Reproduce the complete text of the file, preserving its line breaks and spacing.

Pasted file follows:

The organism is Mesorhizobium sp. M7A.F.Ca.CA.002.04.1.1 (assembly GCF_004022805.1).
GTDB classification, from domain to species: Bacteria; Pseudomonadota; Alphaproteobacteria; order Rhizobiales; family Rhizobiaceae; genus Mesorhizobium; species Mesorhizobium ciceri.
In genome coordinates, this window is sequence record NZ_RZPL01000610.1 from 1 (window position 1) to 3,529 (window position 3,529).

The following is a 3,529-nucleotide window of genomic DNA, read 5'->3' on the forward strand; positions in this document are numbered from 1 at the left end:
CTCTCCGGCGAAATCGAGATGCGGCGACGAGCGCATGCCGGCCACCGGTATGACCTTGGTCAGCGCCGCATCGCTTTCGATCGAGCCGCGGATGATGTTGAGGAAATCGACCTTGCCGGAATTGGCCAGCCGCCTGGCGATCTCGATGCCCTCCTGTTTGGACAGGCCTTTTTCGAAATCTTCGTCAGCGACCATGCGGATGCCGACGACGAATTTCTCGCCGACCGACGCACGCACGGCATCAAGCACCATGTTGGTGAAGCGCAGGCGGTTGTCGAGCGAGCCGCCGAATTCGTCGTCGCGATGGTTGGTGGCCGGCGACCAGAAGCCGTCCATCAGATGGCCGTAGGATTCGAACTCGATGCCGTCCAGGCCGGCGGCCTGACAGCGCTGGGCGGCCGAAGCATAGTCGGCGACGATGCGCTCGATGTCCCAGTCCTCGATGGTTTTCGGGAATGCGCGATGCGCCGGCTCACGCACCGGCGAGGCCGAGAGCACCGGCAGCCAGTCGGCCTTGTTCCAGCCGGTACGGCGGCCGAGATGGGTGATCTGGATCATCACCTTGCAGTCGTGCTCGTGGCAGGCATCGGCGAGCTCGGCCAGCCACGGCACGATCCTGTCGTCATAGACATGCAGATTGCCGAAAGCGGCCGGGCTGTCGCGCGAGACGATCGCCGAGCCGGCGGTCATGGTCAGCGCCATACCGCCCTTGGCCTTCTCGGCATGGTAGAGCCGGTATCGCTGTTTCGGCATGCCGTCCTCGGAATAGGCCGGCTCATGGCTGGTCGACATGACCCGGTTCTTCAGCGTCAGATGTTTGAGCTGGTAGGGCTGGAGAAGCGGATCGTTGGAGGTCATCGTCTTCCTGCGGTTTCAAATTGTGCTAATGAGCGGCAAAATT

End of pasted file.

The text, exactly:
The organism is Mesorhizobium sp. M7A.F.Ca.CA.002.04.1.1 (assembly GCF_004022805.1).
GTDB classification, from domain to species: Bacteria; Pseudomonadota; Alphaproteobacteria; order Rhizobiales; family Rhizobiaceae; genus Mesorhizobium; species Mesorhizobium ciceri.
In genome coordinates, this window is sequence record NZ_RZPL01000610.1 from 1 (window position 1) to 3,529 (window position 3,529).

The following is a 3,529-nucleotide window of genomic DNA, read 5'->3' on the forward strand; positions in this document are numbered from 1 at the left end:
CTCTCCGGCGAAATCGAGATGCGGCGACGAGCGCATGCCGGCCACCGGTATGACCTTGGTCAGCGCCGCATCGCTTTCGATCGAGCCGCGGATGATGTTGAGGAAATCGACCTTGCCGGAATTGGCCAGCCGCCTGGCGATCTCGATGCCCTCCTGTTTGGACAGGCCTTTTTCGAAATCTTCGTCAGCGACCATGCGGATGCCGACGACGAATTTCTCGCCGACCGACGCACGCACGGCATCAAGCACCATGTTGGTGAAGCGCAGGCGGTTGTCGAGCGAGCCGCCGAATTCGTCGTCGCGATGGTTGGTGGCCGGCGACCAGAAGCCGTCCATCAGATGGCCGTAGGATTCGAACTCGATGCCGTCCAGGCCGGCGGCCTGACAGCGCTGGGCGGCCGAAGCATAGTCGGCGACGATGCGCTCGATGTCCCAGTCCTCGATGGTTTTCGGGAATGCGCGATGCGCCGGCTCACGCACCGGCGAGGCCGAGAGCACCGGCAGCCAGTCGGCCTTGTTCCAGCCGGTACGGCGGCCGAGATGGGTGATCTGGATCATCACCTTGCAGTCGTGCTCGTGGCAGGCATCGGCGAGCTCGGCCAGCCACGGCACGATCCTGTCGTCATAGACATGCAGATTGCCGAAAGCGGCCGGGCTGTCGCGCGAGACGATCGCCGAGCCGGCGGTCATGGTCAGCGCCATACCGCCCTTGGCCTTCTCGGCATGGTAGAGCCGGTATCGCTGTTTCGGCATGCCGTCCTCGGAATAGGCCGGCTCATGGCTGGTCGACATGACCCGGTTCTTCAGCGTCAGATGTTTGAGCTGGTAGGGCTGGAGAAGCGGATCGTTGGAGGTCATCGTCTTCCTGCGGTTTCAAATTGTGCTAATGAGCGGCAAAATT